RIAA Tells Congress Music Labels Work

RIAA Tells Congress Music Labels Work
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Recording Industry Association President/CEO Hilary Rosen told members of the Senate Governmental Affairs Committee this week that she has listened to the “blame game” on the subject of entertainment ratings for 15 years. In a hearing on the entertainment ratings, she said the subject has been scrutinized by the public and government “for over 70 years when Duke Ellington’s song “The Mooche” was subject to protest because of fears it would inspire rape.”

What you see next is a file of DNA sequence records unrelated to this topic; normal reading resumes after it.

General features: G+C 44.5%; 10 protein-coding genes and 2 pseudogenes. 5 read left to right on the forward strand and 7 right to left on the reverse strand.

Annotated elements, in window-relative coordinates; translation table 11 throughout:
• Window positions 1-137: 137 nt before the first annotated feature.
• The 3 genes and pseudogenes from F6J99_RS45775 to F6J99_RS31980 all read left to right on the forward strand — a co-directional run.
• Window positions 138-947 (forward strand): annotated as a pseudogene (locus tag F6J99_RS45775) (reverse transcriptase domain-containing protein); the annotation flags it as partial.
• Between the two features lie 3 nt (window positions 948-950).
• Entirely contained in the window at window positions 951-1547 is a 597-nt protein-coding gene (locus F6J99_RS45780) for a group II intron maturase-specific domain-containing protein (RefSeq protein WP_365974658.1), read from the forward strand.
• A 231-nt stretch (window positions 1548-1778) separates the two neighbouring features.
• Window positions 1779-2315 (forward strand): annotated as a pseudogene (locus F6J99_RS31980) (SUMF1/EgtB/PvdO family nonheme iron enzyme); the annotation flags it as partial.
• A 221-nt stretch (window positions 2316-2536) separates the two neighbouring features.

Parental Advisory Labels have appeared on music products for more than 15 years, Rosen said, ever since the RIAA reached agreement with the Parents Music Resource Center and the National Parent Teacher Association. The premise of this system is to balance an artist’s right of self-expression with parents’ and consumers’ legitimate need for information to make decisions based on their own values.
A new Kaiser Family Foundation study released yesterday said 90% of those who used it found it useful, she said.
Explicit music lyrics, said Rosen, “comprise a relatively small portion of our industry’s output. In an average retail store, only 500 of 110,000 titles — less than one-half of one percent — carry the Parental Advisory Label.”

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